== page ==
Many would be surprised to know that the Super League are the leading title holders of the World Club challenge by 12 to 11; if you can excuse the 22-team tournament played in 1997. But when you scan through the results to relive some of the great Leeds Rhinos and Wigan Warriors victories, you are immediately reminded that the Australian teams were far from full strength outfits. Not necessarily through the mid 2000’s – the Brisbane Broncos took the field with a similar side to their premiership winning team of the previous year in their clash with St. Helens in 2007, as did Manly following their premiership triumph  – but most certainly since the formation of the new ‘Series’ format in 2015, even if the results have reflected poorly on the Super League. And yet, there are still claims that the gulf in standards between the NRL and Super League are responsible for the competitions flagging interest. How is that when, historically speaking, the Super League holds a slight advantage in the World Club Challenge stakes.

463970656
The tussle for power continues – Photo: Getty Images

When NRL clubs have found themselves on the wrong end of a result, they generally blame jet-lag, the climate or the out-of-season fixtures. When they win, the opposition is not up to standard. It’s a merry-go-round of conflicting rhetoric more violent than the frequent changes that have accompanied the competition’s many different incarnations. There’s a stigma associated with the World Club Challenge/ Series and, as hard as it tries to shake it off through innovation and reinvention, it continues to hang around like a bad smell. But without a mutual understanding from all parties involved as to the importance of this competition in growing Rugby League at grassroots level and in general across the UK, the World Club Challenge will never become more than the eh ‘pre/ early -season filler’ it currently is. And that mutual understanding will never be achieved when one organisation reaps little to no benefits whatsoever from the concept in its current form. Compromises, made by the Super League, are therefore a necessity going forward if it hopes to ensure the competitions longevity. It must appease the golden goose in the interim in order for it to take a golden egg. And this will entail World Club Challenge games becoming more accessible and time friendly for the NRL’s biggest asset – fans across Australia.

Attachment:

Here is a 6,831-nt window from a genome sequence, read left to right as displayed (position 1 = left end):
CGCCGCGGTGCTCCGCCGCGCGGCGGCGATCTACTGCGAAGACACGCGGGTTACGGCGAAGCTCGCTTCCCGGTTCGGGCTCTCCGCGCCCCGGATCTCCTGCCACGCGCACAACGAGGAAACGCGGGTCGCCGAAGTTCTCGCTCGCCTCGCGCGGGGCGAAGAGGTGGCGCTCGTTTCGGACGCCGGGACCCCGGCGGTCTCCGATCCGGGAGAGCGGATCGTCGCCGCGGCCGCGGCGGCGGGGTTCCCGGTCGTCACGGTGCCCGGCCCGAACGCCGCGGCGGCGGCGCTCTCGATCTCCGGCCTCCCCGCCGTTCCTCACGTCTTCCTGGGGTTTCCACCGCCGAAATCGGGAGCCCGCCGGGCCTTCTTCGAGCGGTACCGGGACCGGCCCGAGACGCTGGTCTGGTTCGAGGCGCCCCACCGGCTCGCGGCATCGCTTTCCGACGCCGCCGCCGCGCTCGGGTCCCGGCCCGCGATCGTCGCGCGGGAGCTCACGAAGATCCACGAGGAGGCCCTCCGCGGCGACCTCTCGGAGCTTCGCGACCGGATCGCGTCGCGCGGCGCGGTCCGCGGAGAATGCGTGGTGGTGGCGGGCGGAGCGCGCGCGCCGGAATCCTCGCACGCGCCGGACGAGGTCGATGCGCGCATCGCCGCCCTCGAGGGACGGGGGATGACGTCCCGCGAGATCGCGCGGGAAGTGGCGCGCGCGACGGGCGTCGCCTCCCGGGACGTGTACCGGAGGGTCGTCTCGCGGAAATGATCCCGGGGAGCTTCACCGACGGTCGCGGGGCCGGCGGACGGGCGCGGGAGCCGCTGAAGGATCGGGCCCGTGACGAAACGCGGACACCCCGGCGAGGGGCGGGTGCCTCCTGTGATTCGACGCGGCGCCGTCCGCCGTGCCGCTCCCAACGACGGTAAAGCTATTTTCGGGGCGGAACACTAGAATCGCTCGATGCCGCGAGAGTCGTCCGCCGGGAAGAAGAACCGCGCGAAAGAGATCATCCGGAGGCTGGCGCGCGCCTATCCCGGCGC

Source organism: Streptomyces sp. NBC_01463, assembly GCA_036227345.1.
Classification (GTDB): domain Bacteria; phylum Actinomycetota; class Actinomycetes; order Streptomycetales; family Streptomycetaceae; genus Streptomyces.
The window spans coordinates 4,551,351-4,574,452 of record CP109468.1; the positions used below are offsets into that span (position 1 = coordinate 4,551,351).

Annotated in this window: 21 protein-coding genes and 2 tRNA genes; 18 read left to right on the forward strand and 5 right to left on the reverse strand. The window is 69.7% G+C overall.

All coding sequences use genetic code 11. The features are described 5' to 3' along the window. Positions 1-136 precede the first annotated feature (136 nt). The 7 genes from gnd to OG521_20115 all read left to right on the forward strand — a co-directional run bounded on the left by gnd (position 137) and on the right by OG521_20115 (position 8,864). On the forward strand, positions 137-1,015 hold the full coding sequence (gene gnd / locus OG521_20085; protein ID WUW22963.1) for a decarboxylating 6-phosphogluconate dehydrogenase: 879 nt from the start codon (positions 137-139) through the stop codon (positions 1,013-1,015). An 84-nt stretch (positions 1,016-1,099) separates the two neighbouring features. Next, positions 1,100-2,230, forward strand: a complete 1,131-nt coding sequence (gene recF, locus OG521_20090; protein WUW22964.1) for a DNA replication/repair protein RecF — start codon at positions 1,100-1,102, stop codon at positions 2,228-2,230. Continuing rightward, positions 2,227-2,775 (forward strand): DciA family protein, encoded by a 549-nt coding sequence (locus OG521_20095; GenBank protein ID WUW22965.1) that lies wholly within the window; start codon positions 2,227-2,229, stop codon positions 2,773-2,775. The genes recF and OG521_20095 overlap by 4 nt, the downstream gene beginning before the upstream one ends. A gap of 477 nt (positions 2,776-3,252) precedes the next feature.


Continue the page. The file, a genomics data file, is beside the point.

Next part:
Three years ago the Sydney Roosters played host to the Wigan Warriors in front of 37,000 fans at the Sydney Football Stadium. It was the first time the competition appeared to gain traction and the first time the fans bought into the contrived rivalry that has now become a tradition. If the two organisations wish to see this competition flourish into the successful, revenue and profile raising product it has always promised to become, but never amounted to, it must travel from country to country, stick to a specified structure and feature only the past years grand finalists in a one off game. Adding extra sides does nothing but detract from the Super League season already in play and undermine the importance of the fixtures that lie either side of it.

It’s a sound enough concept with solid foundations that has worked in other sports and, if treated correctly, can become a prestigious event that the grand finalists use as extra incentive in their quest for a premiership.